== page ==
Although export and various facilities in the readymade garment sector have increased amid the internal and external crisis, the wages of the workers in this sector are less in Bangladesh than the competitive countries.
The wages for the workers in the RMG sector in India, Cambodia, China, Indonesia, Vietnam and Pakistan are higher than Bangladesh.
Not only that, this sector of top foreign currency earnings is giving less wages than some important industries in the country.
Except for a short period of time, Bangladesh is the second top RMG exporting country in the world.
Business in the apparel sector has increased despite the fire at the Tazreen Fashion, Rana Plaza building collapse and impact induced by coronavirus.
In the last one decade between 2013 and 2022, the RMG export has increased by 130 per cent.
With the increase in export of RMG, the government facilities in the sector have also increased.
Whereas other industries have to pay upto 45 per cent corporate tax, the RMG sector has to pay only 10-12 per cent tax.
Moreover, there are facilities of cash incentives, VAT rebate, and credit facilities in low interest from the Export Development Fund (EDF) and duty free import of raw materials.
During time for wage hike, the owners propose a low amount of increase every time. There was no exception this time.
The owners have proposed minimum wages of Tk 10,400 against Tk 20,393 proposed by the representatives of the workers at the Wage Board.
As the workers aggrieved and took to the streets for demonstration which turned violent, the owners gave commitment to give a new proposal to the board. Earlier, two RMG workers were killed in Gazipur.
Wages for the RMG workers may be finalised at the 6th meeting of the Minimum Wage Board. Sources said the owners may propose over Tk 12,000. Leaders of several workers' organisations are doubtful whether the workers will be pleased if the wages close to the proposal by the owners are finalised.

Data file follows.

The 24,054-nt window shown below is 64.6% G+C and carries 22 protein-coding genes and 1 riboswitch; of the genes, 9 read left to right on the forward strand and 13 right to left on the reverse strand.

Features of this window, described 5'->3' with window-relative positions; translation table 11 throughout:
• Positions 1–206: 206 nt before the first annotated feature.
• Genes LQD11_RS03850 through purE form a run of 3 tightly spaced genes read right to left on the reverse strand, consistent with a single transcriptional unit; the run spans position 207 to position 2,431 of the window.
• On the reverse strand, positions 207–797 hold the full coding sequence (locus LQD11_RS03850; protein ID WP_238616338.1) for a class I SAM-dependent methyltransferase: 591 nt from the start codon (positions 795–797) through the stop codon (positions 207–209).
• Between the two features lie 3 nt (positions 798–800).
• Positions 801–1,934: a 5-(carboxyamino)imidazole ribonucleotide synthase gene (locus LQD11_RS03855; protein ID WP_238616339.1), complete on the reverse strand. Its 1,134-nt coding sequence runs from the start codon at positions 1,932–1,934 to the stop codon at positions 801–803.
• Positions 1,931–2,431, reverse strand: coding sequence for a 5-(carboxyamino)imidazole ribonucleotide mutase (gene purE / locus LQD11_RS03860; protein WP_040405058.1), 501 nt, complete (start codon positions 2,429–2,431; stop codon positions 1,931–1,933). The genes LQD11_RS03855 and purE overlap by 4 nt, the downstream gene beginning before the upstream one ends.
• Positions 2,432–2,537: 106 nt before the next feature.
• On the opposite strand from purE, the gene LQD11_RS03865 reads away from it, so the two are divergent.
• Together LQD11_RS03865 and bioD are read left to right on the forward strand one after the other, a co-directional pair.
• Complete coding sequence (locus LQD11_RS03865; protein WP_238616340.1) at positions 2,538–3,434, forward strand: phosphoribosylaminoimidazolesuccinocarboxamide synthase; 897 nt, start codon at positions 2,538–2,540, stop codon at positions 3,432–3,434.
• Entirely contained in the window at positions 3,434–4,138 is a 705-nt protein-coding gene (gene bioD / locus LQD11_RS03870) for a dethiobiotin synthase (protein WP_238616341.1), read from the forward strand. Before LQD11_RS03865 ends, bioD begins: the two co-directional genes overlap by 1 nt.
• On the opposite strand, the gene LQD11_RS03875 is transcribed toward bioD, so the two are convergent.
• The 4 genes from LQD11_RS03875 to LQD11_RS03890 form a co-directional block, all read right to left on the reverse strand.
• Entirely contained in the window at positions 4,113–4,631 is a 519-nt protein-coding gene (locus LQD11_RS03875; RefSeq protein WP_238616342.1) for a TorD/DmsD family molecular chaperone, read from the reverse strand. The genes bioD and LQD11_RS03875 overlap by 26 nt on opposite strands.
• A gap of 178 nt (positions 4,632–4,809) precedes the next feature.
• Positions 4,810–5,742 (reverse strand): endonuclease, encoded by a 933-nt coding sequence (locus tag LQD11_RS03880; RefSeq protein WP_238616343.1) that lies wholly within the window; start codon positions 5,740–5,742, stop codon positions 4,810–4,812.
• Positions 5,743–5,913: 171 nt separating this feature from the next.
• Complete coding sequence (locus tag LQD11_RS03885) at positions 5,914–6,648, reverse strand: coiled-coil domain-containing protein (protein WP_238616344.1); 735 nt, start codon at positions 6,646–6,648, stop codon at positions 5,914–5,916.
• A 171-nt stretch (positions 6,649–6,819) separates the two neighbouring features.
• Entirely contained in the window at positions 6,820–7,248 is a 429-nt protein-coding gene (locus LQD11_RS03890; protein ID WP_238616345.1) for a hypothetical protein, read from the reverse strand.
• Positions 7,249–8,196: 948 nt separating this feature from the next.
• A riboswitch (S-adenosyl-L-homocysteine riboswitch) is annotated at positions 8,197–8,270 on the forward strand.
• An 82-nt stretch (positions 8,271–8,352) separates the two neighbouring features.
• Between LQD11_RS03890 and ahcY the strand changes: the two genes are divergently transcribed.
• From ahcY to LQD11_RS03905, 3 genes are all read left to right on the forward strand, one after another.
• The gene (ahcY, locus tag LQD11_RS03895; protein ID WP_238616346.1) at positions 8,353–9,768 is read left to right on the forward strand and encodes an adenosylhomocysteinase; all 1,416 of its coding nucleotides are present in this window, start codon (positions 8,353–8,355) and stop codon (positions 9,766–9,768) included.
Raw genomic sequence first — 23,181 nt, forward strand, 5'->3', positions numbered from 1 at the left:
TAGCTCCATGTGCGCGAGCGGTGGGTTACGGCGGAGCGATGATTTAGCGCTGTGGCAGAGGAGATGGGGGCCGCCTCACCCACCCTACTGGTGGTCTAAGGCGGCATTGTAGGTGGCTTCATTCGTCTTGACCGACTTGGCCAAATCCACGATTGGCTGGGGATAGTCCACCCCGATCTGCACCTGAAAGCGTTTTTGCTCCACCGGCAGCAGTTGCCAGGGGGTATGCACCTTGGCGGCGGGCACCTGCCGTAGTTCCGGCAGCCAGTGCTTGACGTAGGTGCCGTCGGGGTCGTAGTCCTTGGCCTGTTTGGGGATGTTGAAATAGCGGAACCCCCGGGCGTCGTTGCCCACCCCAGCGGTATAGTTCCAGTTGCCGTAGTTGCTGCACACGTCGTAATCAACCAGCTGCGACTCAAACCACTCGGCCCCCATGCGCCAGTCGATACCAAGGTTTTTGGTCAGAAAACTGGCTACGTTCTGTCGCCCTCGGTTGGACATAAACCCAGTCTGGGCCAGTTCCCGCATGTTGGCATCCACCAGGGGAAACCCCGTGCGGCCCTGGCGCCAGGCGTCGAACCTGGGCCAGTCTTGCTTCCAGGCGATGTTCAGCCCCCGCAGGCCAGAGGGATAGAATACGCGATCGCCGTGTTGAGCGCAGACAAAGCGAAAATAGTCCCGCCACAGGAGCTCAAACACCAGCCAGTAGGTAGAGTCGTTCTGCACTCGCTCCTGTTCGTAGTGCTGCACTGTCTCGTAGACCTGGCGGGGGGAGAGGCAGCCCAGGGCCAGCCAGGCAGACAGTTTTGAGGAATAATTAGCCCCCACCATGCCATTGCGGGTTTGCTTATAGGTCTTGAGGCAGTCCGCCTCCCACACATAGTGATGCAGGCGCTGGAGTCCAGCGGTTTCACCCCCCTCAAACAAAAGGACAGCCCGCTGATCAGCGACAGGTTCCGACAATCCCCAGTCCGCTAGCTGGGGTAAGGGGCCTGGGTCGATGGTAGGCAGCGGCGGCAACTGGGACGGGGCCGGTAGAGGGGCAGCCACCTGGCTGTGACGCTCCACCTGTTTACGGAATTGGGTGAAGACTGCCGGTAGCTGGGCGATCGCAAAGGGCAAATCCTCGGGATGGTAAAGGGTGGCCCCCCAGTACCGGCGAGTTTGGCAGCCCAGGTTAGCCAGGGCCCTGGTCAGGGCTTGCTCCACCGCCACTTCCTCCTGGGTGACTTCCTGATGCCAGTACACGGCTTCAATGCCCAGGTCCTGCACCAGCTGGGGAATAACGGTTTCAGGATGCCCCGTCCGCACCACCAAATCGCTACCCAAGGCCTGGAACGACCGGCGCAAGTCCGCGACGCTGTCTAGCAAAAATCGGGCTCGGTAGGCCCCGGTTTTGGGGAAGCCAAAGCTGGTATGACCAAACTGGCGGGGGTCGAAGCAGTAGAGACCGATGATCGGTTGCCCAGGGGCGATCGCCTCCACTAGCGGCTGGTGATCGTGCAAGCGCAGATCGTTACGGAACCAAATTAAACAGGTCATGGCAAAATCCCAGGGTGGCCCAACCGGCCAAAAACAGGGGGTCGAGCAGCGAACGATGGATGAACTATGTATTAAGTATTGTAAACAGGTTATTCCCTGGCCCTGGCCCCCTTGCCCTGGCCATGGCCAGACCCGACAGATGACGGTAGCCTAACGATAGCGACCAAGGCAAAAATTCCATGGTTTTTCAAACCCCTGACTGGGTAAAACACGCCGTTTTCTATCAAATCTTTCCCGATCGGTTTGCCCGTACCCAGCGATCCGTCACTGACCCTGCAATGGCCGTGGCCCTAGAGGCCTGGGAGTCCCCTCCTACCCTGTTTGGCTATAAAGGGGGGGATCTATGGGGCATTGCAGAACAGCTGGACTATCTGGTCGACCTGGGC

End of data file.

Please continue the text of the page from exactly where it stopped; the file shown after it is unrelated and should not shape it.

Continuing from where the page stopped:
Non-government research organisation Centre for Policy Dialogue (CPD) in a study last month said the workers need monthly wages of Tk 17,568.
The organisation said there will be no pressure on the RMG owners if the foreign buyers increase an additional seven cents for each item of garments.
CPD research director Khandaker Golam Moazzem, speaking to Prothom Alo on Monday, said, "During the fixation of wages, RMG owners threaten the factories have no capacity and the factories will be shut and the workers will be unemployed. This argument is not true. The times the wages increased in the past, the factories were able to pay the wages. The export also increased. That proved the capacity of this sector."
Khondaker Golam Moazzem said, "We have studied and found most of the factories have capacity to pay additional wages. Exports of all factories--small, medium and large have increased. The number of brands or buyers has increased. The size of factories has increased. So that the owners say, that is not acceptable."
Several RMG owners said the orders are less comparatively due to the Russia-Ukraine war. In a span of one and half years, the price of dollars against taka has increased by 27 per cent. The price of raw materials and gas-electricity has increased. However, the owners are getting additional take in dollars received from the export earnings.
Exports two and half times in 10 years
The RMG sector faced four challenges in the last one decade. Tazreen Fashions was gutted in a fire in 2012 and in the following year, export slowed down due to Rana Plaza building collapse. But the trust of buyers was restored as huge work was carried out for the development of the work environment of factories. Exports increased. The RMG sector faced difficulties due to the outbreak of coronavirus. Later RMG business turned around. The sector faced another challenge due to the Russia-Ukraine work.
Amid so many things, RMG exports have increased by 2.3 fold between 2013 and 2022. RMG items worth 38.77 USD billion exported in the first 10 months of this year. This export is 5.75 per cent higher than the corresponding period of last year.
Alongside increase of export, the RMG business has become stable. The dependence of the traditional markets including the US, EU and Canada has decreased. Exports to new markets including Japan, Australia, Russia, India, South Korea and China have increased. The destinations of around 16 per cent of total RMG exports were the new markets.
According to the World Trade Organisation (WTO), China captured the largest share of RMG exports, 31.7 per cent. Bangladesh stood second, 7.9 per cent. Besides, Vietnam grabbed 6.1 per cent, Turkey 3.50 per cent and India 3.1 per cent.
Tax rebate of Tk 35 billion
The RMG sector has been receiving various facilities for the last three decades. The owners are still taking a tax rebate of billions of taka saying that they need to retain capacity for competition in the world market. The National Board of Revenue in a report last week said a total of Tk 34.83 billion tax rebate has been given to the RMG, Textile and related sector in the fiscal year of 2020-21.
According to International Monetary Fund (IMF) conditions for USD 4.70 billion loan, this tax rebate has to be sliced.
Of the business entities, corporate tax is lowest in the RMG sector, only 12 per cent. The corporate tax is only 10 per cent if the factories are green and environment friendly. However, the exporters don't need to pay tax at the end of the year. If one per cent of tax at source on FOB is paid during the export, the corporate tax is adjusted.